The characters in this, much like the premise, have solid enough setups. The foundations for them is strong, and could make for some intriguing character dynamics. However, much like a chicken that gives you salmonella, they are a bit undercooked. Ethan Hawke plays detective Bruce Kenner, our skeptic lead character whose stance is constantly shifting. He’s probably the closest we get to an interesting arc at times, but then in the end I felt very unsatisfied by it. Hawke does a damn good job with his performance, but the character isn’t quite as interesting as he clearly could be. And in supporting roles we see people like David Thewlis, Emma Watson, David Dencik, Lothaire Bluteau, Dale Dickey, and more, all doing pretty well in their roles, but just like with Hawke’s detective Kenner, their characters don’t feel fully fleshed out. And when you have a top notch cast like this, it gets to be a bit of a shame when the characters themselves feel so undercooked.

The score for the movie was composed by Roque Baños, and he did an alright job. It’s a fairly standard thriller score with some mildly eerie strings and piano, with the occasional bit of brass to increase intensity in certain scenes. Not saying it really succeeds at that (sadly), but I recognize what he was going for. And all things considered, it was an alright score in itself.

“Regression” was written and directed by Spanish director Alejandro Amenábar, and I think he did a fine job. There are times when he creates a decent atmosphere, however it seldom lasts long enough to really elevate the messy narrative. And even in scenes that are meant to be less atmospheric and more investigative, you know, the procedural stuff, Amenábar’s skill never really manages to help much beyond a “I guess this scene is well constructed in the technical sense”. Speaking of which, to be slightly positive for once, I have to say that Daniel Aranyó’s cinematography does look nice, it is pleasing to my eye. Again, it doesn’t really do enough to save the narrative or characters, but it’s at least something I can be nice about.

This movie hasn’t been very well received. On Rotten Tomatoes it hs a 15% positive rating. On Metacritic it has a score of 32/100. And on imdb.com it has a score of 5.7/10.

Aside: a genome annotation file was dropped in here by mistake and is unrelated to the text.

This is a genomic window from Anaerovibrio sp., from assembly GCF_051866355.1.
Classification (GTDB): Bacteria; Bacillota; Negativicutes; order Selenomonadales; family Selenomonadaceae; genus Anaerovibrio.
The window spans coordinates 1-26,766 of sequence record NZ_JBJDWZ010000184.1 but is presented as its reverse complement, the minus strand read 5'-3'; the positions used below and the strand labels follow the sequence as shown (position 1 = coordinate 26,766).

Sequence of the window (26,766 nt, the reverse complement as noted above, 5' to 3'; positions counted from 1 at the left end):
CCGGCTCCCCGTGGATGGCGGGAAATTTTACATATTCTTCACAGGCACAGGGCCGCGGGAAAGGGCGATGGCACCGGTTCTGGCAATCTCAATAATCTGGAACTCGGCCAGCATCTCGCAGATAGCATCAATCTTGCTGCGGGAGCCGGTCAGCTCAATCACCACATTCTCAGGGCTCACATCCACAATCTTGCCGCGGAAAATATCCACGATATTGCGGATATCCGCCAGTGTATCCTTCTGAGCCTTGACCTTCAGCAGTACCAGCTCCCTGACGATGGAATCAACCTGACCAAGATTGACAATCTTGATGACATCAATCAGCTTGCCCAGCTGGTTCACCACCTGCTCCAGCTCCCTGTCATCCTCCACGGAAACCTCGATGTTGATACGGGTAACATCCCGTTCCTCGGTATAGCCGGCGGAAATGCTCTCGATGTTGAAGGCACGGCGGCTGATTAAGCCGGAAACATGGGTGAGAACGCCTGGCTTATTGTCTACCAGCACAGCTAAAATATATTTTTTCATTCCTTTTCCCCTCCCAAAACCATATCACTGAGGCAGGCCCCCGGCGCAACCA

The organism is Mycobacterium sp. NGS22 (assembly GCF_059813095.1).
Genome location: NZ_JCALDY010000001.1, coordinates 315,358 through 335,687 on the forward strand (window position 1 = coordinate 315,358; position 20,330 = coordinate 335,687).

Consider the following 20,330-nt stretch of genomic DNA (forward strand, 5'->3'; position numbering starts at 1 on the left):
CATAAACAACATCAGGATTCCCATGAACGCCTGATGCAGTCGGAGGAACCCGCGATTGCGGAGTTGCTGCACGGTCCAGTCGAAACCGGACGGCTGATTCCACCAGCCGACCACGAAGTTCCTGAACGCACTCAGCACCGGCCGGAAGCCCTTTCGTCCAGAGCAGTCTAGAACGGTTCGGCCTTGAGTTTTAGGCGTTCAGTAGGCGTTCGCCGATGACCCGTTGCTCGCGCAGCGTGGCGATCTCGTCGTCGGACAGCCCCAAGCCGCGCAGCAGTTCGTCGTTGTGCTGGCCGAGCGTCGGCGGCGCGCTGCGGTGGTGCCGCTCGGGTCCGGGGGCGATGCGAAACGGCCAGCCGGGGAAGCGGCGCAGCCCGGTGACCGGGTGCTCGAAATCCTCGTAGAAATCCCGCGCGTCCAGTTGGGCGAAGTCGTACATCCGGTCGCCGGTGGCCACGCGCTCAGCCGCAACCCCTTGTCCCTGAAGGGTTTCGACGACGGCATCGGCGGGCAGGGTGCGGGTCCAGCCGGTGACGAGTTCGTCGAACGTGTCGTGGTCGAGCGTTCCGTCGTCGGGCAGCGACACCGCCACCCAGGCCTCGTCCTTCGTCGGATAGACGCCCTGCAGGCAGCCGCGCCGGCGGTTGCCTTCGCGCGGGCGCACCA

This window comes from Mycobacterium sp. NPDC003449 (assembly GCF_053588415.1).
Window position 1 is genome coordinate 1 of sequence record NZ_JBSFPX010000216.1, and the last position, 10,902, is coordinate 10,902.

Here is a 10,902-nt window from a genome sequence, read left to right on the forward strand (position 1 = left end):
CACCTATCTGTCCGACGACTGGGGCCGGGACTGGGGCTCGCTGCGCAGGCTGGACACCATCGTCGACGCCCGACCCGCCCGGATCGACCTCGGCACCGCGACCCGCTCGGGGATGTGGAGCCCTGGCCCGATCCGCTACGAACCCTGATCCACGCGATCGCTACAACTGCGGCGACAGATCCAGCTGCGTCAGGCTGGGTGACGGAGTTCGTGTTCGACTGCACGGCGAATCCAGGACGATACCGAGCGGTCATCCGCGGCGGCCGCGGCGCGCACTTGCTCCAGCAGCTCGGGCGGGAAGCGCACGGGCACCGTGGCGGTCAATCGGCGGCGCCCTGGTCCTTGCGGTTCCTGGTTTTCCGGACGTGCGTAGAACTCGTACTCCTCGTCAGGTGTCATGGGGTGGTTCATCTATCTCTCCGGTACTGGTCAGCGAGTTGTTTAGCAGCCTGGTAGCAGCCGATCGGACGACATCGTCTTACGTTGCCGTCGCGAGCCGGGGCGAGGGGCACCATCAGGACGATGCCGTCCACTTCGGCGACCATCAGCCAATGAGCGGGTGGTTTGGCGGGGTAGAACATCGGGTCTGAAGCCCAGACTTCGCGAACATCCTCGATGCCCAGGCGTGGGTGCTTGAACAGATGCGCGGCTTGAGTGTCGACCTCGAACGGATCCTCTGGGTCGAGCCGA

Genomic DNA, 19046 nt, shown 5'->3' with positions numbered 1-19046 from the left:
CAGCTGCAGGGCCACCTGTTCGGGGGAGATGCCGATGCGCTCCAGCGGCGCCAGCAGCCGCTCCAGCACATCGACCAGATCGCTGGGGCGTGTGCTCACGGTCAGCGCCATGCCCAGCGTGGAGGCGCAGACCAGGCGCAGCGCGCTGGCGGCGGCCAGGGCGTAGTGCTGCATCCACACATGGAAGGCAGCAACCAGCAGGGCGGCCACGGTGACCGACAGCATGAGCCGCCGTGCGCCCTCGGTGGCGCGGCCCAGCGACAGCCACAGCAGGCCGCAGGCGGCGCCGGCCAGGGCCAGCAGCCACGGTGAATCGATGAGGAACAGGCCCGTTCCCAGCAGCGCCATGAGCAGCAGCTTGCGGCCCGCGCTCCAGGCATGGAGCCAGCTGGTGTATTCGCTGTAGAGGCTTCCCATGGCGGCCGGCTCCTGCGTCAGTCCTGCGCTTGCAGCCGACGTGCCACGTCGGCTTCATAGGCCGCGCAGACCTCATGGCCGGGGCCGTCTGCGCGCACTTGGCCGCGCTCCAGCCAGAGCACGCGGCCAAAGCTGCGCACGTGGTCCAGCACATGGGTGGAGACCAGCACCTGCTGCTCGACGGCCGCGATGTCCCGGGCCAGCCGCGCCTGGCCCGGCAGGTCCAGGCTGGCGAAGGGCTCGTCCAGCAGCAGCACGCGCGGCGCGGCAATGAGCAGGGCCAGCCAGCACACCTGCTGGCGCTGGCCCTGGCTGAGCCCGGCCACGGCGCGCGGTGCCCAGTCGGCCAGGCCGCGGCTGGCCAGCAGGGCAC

Despite some promising elements, “Regression” sadly fell short for me. The plot felt like a mess, the characters are uninteresting, the performances are really good, the music is fine, and the directing is fine. Time for my final score. *Ahem*. My final score for “Regression” is a 4.23/10. So sadly I’d have to recommend skipping it.

My review of “Regression” is now completed.

Damn it.

Series Review: Castlevania – Season 4 (2021)

This review is a bit of a bittersweet one. On one hand, I get to talk about this show once again (yay!)… but this has also been confirmed to be the final season (boo). I’ve loved every season that’s come before, so I was of course excited. But then we get to the question: Did they stick the landing? Let’s find out.

Ladies, gents, and non-binaries… the final season of “Castlevania”!

We once again find ourselves within the region of Wallachia as Trevor (Richard Armitage), Sypha (Alejandra Reynoso), and Alucard (James Callis) once again must go on quests to save the people, and possibly also the world as we know it, from powerful forces. All the while Carmilla (Jaime Murray) and her vampire sisters scheme to try and take over the world, with Isaac (Adetokumboh M’Cormack) working to find a way to kill her. As you can read, a lot of shit is going on here, and even then I left out A LOT of stuff as I don’t want to spoil it for anyone. But what’s my verdict on the story here? It’s great. They manage to make everything feel like it truly matters, like there are actual stakes, and they manage to keep it consistently engaging. Whether it’s through a big, over the top action scene or a slower, more conversational part, the writers manage to keep it really engaging throughout the entire 10 episode run. And when it’s all said and done, it wraps up in an emotionally satisfying way that works really well for the story and world that they’ve developed.